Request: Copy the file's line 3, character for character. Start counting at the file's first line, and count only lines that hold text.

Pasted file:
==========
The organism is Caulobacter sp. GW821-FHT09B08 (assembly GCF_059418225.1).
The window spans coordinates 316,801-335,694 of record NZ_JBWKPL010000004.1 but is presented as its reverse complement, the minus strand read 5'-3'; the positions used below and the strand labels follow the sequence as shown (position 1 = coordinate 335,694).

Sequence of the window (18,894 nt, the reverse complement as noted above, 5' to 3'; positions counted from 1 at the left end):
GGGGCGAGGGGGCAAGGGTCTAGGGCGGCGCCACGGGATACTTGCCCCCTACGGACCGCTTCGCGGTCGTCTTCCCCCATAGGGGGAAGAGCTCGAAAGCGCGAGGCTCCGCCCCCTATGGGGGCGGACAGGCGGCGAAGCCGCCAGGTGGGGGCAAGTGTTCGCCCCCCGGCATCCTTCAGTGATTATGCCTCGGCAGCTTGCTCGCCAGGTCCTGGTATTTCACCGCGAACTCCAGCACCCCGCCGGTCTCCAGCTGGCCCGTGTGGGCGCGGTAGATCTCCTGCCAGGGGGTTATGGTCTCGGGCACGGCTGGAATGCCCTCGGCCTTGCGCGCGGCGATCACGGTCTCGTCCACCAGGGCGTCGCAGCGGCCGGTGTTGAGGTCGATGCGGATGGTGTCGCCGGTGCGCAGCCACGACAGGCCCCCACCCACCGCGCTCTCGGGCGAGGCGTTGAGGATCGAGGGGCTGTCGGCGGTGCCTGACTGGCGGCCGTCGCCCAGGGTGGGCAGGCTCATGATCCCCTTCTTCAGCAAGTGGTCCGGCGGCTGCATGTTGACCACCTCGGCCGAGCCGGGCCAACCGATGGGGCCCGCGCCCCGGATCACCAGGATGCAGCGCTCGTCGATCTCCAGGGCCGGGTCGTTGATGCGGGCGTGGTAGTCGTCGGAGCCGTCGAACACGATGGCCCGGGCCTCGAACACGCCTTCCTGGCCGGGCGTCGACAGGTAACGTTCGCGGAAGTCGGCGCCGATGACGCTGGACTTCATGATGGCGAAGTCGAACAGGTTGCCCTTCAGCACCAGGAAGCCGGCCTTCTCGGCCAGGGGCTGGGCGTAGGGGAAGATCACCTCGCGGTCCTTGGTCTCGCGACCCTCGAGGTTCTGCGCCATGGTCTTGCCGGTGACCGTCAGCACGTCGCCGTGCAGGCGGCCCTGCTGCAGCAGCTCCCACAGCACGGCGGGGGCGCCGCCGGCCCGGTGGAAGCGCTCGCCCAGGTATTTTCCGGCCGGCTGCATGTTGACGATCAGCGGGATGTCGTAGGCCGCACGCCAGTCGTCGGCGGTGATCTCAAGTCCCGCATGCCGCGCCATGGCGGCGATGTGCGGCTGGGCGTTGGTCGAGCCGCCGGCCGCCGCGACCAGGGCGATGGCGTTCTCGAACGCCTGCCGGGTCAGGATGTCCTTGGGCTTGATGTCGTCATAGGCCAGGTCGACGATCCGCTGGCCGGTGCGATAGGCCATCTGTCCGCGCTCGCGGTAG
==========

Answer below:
Sequence of the window (18,894 nt, the reverse complement as noted above, 5' to 3'; positions counted from 1 at the left end):